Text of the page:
The Real Estate Regulation Act (RERA) is a landmark legislation that protects the rights of the buyer and punishes the developer for delays, defects in structure and other shortcomings. RERA ensures timely delivery by preventing the builder from channelising funds to other projects. Check if the project is registered under RERA. However, though all states except Nagaland have implemented RERA, not all projects may be covered by the legislation. Also, don’t depend solely on RERA certification. Experts say the provisions of the law are not airtight and the enforcement mechanism tends to be manipulated and misused by builders. Many homebuyers who have got judgments passed in their favour are not able to get the orders implemented. That is why you need to do your due diligence about the status of approvals and permissions and the title of the property. In case you are buying property on resale, it’s always a good idea to hire a property lawyer and pay a small fee for the scrutiny of the property ownership papers.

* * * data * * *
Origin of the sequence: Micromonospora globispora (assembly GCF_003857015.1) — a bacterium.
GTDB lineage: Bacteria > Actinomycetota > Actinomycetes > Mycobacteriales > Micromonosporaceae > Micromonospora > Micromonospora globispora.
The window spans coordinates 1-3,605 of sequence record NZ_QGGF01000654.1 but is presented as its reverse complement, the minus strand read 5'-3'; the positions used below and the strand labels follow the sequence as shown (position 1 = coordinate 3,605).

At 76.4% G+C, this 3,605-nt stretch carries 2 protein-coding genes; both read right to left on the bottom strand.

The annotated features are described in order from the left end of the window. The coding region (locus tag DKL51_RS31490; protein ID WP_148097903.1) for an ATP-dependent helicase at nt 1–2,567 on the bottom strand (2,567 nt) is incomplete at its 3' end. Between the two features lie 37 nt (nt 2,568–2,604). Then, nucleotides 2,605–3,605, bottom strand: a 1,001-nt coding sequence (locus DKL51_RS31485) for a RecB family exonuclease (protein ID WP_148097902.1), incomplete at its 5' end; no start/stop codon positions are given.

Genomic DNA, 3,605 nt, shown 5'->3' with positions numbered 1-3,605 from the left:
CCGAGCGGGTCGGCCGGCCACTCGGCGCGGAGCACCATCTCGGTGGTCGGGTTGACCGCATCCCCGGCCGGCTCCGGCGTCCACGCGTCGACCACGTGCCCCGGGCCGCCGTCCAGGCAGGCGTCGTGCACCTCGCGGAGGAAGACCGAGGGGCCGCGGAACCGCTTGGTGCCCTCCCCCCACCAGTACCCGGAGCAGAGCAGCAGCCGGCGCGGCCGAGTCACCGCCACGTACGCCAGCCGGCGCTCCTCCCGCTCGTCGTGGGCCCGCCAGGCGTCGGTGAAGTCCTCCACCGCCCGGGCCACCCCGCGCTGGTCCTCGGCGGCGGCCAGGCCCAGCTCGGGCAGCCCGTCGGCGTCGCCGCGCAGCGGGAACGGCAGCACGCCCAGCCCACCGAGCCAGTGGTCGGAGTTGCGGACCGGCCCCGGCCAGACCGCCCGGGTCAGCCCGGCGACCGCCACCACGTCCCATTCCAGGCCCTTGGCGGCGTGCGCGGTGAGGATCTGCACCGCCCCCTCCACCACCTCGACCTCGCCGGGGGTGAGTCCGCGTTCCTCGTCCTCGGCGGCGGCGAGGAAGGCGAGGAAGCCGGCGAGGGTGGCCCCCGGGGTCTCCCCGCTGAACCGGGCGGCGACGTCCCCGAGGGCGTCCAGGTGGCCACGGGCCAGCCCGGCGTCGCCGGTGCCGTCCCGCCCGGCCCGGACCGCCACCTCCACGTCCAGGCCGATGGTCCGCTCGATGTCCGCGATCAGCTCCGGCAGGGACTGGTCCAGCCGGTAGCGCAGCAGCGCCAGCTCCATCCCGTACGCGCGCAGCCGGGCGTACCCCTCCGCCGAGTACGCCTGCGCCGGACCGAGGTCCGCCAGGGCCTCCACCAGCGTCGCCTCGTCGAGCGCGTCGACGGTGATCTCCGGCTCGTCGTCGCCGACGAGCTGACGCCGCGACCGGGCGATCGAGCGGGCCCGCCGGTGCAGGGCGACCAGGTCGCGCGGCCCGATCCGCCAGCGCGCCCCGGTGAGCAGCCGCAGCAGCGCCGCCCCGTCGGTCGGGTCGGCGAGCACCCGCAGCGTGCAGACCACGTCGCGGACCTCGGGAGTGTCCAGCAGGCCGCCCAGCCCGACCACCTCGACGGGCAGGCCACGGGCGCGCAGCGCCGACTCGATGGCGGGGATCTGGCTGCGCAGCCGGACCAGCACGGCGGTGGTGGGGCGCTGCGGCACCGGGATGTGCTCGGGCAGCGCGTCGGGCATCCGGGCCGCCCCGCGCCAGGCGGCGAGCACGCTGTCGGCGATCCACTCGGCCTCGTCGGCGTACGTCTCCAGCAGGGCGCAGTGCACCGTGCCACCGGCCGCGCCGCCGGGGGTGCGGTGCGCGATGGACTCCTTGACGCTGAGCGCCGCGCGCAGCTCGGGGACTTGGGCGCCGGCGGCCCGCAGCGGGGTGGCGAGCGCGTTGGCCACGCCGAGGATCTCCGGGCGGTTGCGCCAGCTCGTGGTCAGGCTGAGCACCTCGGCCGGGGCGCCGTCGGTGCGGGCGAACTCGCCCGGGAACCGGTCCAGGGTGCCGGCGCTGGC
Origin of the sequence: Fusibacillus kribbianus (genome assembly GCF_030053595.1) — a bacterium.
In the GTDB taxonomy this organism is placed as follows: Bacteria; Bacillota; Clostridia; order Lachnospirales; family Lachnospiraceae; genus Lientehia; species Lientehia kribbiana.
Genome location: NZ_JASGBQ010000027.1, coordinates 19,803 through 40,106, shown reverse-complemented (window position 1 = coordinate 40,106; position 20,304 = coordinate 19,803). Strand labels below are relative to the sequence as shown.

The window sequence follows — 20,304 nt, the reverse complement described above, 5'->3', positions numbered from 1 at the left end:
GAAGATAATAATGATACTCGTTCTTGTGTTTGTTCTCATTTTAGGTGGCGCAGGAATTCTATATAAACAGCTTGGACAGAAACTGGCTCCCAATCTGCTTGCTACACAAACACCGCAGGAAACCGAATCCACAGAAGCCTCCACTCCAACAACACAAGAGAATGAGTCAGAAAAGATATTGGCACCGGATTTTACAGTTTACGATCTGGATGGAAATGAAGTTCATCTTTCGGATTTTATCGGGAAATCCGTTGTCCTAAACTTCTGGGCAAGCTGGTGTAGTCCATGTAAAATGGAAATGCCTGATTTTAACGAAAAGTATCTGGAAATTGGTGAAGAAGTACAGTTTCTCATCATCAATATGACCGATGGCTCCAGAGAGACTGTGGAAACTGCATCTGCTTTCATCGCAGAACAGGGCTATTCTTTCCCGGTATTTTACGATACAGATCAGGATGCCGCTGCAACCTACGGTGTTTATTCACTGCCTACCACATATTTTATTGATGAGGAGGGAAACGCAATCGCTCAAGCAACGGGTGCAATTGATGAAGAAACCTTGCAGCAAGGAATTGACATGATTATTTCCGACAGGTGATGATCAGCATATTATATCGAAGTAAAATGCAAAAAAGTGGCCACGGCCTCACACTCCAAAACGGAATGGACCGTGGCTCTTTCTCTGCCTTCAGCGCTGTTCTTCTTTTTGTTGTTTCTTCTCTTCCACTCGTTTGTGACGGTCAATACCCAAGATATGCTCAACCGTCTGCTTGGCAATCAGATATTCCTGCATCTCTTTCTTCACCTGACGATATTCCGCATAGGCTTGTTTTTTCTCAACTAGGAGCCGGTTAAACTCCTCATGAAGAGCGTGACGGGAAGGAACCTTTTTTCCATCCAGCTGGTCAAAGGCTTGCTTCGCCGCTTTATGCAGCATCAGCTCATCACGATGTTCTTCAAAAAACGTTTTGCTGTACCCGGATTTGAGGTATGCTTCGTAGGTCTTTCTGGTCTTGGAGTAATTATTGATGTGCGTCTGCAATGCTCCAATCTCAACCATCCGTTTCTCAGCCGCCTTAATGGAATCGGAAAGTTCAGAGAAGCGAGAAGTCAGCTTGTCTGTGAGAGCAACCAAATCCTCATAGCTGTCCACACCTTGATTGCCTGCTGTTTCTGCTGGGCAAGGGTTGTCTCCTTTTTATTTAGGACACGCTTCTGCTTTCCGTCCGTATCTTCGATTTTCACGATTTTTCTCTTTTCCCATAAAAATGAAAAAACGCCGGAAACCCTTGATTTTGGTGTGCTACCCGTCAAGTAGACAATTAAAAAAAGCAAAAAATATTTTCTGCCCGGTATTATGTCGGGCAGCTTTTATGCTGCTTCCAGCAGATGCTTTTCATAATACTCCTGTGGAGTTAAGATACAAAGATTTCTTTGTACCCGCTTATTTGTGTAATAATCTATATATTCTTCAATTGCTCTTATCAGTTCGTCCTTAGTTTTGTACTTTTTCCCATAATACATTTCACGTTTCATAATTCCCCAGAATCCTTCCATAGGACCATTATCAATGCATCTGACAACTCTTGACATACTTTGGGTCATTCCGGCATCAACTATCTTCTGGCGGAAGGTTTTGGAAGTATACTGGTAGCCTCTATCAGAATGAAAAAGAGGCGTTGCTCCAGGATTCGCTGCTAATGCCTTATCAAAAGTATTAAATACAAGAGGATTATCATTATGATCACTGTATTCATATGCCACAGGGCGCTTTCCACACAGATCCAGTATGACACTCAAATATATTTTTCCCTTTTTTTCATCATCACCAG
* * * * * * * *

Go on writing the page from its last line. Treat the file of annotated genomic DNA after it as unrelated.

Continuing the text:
One big dilemma for buyers is whether to pay more for a ready-to-move-in flat or book an under-construction house at a lower price. Though costlier, ready to move-in homes remove any uncertainty of delays. You get immediate possession of the house, move into a new house and stop paying rent. If bought for investment, it starts generating rental income immediately. On the other hand, under construction property is 15-20% cheaper than a ready flat. But there is also the uncertainty of delays. However, if you have done your due diligence and bought a RERA registered property from a reputed builder, that uncertainty is taken care of.